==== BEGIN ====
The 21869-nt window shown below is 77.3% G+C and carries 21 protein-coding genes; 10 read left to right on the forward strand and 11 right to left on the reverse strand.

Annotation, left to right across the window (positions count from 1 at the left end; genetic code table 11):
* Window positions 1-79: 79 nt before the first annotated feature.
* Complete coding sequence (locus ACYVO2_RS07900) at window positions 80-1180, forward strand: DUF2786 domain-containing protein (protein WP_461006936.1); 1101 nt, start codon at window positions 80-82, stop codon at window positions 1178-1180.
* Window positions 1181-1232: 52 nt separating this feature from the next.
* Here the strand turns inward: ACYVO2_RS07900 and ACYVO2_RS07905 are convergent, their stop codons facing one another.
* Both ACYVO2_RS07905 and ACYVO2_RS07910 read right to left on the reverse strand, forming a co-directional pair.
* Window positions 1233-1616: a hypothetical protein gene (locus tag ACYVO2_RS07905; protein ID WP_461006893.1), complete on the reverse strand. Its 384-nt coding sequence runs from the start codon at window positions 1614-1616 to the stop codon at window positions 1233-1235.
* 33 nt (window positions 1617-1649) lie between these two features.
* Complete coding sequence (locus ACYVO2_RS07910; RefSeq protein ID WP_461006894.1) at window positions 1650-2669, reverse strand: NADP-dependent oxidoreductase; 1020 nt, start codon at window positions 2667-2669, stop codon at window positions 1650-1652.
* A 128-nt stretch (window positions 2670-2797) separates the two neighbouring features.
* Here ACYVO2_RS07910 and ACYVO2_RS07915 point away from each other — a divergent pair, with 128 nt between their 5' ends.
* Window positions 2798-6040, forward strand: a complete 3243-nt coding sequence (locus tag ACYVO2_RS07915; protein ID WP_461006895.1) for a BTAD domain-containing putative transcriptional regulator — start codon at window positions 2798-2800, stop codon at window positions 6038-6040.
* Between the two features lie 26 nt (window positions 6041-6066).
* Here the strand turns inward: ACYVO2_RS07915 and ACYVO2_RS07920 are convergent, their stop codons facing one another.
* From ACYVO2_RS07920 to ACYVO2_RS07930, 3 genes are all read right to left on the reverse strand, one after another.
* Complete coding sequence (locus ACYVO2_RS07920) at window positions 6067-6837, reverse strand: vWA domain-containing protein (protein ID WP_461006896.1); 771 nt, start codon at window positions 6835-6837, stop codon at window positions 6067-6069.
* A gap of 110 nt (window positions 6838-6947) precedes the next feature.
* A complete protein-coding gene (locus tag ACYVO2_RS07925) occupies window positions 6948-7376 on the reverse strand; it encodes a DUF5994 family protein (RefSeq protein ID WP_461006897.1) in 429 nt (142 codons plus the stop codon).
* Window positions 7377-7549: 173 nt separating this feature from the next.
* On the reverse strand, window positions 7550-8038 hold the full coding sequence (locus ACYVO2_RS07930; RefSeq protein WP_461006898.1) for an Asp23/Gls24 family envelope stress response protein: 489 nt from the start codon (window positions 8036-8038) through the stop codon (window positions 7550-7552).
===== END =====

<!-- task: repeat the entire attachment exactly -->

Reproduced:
The 21869-nt window shown below is 77.3% G+C and carries 21 protein-coding genes; 10 read left to right on the forward strand and 11 right to left on the reverse strand.

Annotation, left to right across the window (positions count from 1 at the left end; genetic code table 11):
* Window positions 1-79: 79 nt before the first annotated feature.
* Complete coding sequence (locus ACYVO2_RS07900) at window positions 80-1180, forward strand: DUF2786 domain-containing protein (protein WP_461006936.1); 1101 nt, start codon at window positions 80-82, stop codon at window positions 1178-1180.
* Window positions 1181-1232: 52 nt separating this feature from the next.
* Here the strand turns inward: ACYVO2_RS07900 and ACYVO2_RS07905 are convergent, their stop codons facing one another.
* Both ACYVO2_RS07905 and ACYVO2_RS07910 read right to left on the reverse strand, forming a co-directional pair.
* Window positions 1233-1616: a hypothetical protein gene (locus tag ACYVO2_RS07905; protein ID WP_461006893.1), complete on the reverse strand. Its 384-nt coding sequence runs from the start codon at window positions 1614-1616 to the stop codon at window positions 1233-1235.
* 33 nt (window positions 1617-1649) lie between these two features.
* Complete coding sequence (locus ACYVO2_RS07910; RefSeq protein ID WP_461006894.1) at window positions 1650-2669, reverse strand: NADP-dependent oxidoreductase; 1020 nt, start codon at window positions 2667-2669, stop codon at window positions 1650-1652.
* A 128-nt stretch (window positions 2670-2797) separates the two neighbouring features.
* Here ACYVO2_RS07910 and ACYVO2_RS07915 point away from each other — a divergent pair, with 128 nt between their 5' ends.
* Window positions 2798-6040, forward strand: a complete 3243-nt coding sequence (locus tag ACYVO2_RS07915; protein ID WP_461006895.1) for a BTAD domain-containing putative transcriptional regulator — start codon at window positions 2798-2800, stop codon at window positions 6038-6040.
* Between the two features lie 26 nt (window positions 6041-6066).
* Here the strand turns inward: ACYVO2_RS07915 and ACYVO2_RS07920 are convergent, their stop codons facing one another.
* From ACYVO2_RS07920 to ACYVO2_RS07930, 3 genes are all read right to left on the reverse strand, one after another.
* Complete coding sequence (locus ACYVO2_RS07920) at window positions 6067-6837, reverse strand: vWA domain-containing protein (protein ID WP_461006896.1); 771 nt, start codon at window positions 6835-6837, stop codon at window positions 6067-6069.
* A gap of 110 nt (window positions 6838-6947) precedes the next feature.
* A complete protein-coding gene (locus tag ACYVO2_RS07925) occupies window positions 6948-7376 on the reverse strand; it encodes a DUF5994 family protein (RefSeq protein ID WP_461006897.1) in 429 nt (142 codons plus the stop codon).
* Window positions 7377-7549: 173 nt separating this feature from the next.
* On the reverse strand, window positions 7550-8038 hold the full coding sequence (locus ACYVO2_RS07930; RefSeq protein WP_461006898.1) for an Asp23/Gls24 family envelope stress response protein: 489 nt from the start codon (window positions 8036-8038) through the stop codon (window positions 7550-7552).